The solution lies in developing a technology to remove carbon from our atmosphere at an industrial level.
Although several ideas have been explored no viable system has been found as of yet.
The Dangers of Nuclear Energy
There are currently 454 civil nuclear power reactors around the world, with another 54 under construction. It takes an average of 50 years to shut down a nuclear reactor.
If climate change causes global crop failures on a regular basis the world will suffer massive starvation and mass migration will leave the question of what will happen to the nuclear power reactors when the operators are forced to leave to find food?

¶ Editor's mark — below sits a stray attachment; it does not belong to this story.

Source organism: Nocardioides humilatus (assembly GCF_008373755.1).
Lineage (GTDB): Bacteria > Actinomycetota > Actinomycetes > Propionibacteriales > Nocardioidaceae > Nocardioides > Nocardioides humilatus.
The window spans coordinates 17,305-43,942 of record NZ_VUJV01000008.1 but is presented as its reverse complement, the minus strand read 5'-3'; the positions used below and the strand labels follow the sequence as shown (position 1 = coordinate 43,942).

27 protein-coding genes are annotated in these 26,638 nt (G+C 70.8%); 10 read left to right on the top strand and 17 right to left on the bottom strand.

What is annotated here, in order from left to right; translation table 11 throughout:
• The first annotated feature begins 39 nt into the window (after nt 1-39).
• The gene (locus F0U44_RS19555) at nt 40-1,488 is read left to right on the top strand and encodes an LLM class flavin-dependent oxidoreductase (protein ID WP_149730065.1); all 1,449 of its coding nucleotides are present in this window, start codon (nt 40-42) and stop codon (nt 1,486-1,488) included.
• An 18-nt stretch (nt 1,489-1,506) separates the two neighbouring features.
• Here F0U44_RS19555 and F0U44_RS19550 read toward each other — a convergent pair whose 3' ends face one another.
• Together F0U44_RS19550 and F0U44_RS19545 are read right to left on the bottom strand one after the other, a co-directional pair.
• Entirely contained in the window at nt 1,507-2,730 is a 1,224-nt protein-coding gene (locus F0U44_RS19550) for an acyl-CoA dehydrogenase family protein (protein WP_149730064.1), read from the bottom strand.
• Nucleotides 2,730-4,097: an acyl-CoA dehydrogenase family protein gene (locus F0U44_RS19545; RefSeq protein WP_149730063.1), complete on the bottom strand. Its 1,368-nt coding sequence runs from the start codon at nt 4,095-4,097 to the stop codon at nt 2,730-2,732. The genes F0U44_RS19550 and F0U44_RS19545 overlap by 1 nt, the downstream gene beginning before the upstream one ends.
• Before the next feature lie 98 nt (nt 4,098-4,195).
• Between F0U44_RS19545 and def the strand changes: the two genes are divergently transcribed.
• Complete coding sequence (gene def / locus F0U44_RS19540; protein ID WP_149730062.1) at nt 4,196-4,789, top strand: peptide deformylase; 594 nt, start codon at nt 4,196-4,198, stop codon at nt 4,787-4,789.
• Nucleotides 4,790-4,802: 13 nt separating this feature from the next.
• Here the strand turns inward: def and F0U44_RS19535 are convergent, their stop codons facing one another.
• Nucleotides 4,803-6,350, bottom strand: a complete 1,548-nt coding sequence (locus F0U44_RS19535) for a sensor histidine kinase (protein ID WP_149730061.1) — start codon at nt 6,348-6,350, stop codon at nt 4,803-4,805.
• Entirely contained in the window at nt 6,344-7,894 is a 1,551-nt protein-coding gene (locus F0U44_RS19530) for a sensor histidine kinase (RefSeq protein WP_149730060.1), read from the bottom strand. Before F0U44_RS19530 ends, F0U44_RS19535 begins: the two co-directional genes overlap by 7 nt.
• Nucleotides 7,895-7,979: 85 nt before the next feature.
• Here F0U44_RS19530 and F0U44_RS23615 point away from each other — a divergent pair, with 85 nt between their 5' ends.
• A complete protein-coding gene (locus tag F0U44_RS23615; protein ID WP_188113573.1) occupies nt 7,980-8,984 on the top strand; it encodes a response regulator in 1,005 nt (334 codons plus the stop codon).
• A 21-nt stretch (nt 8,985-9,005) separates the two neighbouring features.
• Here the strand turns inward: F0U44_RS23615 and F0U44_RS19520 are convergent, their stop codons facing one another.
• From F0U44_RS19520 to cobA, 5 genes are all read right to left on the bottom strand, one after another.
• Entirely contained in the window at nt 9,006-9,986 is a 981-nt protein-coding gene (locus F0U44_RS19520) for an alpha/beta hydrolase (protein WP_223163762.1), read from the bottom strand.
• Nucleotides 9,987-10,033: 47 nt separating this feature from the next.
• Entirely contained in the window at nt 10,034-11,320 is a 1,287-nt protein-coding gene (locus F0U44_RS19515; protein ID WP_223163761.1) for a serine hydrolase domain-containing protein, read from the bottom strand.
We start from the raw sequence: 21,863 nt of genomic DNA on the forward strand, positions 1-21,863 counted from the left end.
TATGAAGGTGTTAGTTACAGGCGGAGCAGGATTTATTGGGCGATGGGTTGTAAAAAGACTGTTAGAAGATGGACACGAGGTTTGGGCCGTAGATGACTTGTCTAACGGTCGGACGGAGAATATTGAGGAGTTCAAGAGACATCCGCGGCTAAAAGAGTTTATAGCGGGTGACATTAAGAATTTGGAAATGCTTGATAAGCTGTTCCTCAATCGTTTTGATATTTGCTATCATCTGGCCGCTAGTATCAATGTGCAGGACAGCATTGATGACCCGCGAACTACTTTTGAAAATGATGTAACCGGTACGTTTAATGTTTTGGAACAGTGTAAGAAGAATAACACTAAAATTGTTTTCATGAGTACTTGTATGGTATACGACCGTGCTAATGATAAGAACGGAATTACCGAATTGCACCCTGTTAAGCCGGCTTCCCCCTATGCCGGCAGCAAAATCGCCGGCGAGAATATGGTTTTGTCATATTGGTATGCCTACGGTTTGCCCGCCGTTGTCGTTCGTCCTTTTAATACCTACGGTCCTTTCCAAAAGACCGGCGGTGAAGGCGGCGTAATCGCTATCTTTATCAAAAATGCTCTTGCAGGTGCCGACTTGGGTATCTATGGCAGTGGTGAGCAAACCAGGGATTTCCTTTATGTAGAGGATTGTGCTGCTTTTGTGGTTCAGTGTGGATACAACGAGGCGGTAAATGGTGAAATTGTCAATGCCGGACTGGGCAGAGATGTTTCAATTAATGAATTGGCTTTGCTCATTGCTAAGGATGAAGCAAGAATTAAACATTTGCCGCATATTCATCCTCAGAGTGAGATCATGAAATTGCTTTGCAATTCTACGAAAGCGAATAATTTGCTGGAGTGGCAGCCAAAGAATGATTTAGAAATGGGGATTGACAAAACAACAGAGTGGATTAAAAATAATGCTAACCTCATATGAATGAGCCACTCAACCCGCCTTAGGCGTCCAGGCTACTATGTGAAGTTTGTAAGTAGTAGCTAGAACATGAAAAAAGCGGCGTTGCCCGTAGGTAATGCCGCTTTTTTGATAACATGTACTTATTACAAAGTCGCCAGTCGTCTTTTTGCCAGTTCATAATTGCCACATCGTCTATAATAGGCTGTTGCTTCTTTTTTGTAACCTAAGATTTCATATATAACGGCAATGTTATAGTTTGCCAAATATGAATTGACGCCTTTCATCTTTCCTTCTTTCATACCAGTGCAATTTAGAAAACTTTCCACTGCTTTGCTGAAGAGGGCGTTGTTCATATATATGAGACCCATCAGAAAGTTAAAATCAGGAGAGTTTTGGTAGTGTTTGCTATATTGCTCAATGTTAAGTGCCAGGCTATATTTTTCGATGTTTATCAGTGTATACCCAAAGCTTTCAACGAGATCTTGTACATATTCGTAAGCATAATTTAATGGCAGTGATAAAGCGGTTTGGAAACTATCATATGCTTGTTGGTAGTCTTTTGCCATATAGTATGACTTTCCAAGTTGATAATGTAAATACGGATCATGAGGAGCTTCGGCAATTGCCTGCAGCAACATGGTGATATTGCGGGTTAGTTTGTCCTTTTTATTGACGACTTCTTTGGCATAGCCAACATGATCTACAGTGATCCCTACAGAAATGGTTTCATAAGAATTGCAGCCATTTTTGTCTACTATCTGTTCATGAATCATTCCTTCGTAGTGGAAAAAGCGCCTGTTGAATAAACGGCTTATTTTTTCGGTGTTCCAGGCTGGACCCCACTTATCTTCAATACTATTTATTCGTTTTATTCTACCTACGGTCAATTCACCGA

454 nuclear power reactors going into meltdown at the same time will end all life on earth.
We also need to address the danger of nuclear weapons. If the worst predictions are realized nations will be motivated to use nuclear weapons to take or defend the dwindling resources.
Most nuclear scientists believe that the world could not survive a nuclear first strike much less a retaliatory nuclear response.
Taking Action on a Global Scale
Not all the news is gloom and doom.
In 1985 scientists discovered a deadly hole in the ozone layer. The ozone layer protects all life from harmful radiation. It only took the world two years to develop a solution.
In 1987 the Montreal Protocol was signed which was the first global effort to stop the destruction of the ozone. This treaty was signed by all nations on earth and has successfully phased-out 98% of the Ozone-Depleting Substances (ODS) contained in nearly 100 hazardous chemicals worldwide.
In 2016 the Paris Agreement went into effect with a long-term goal of limiting the global temperature increase to 1.5 °C, since this would substantially reduce the risks and effects of climate change.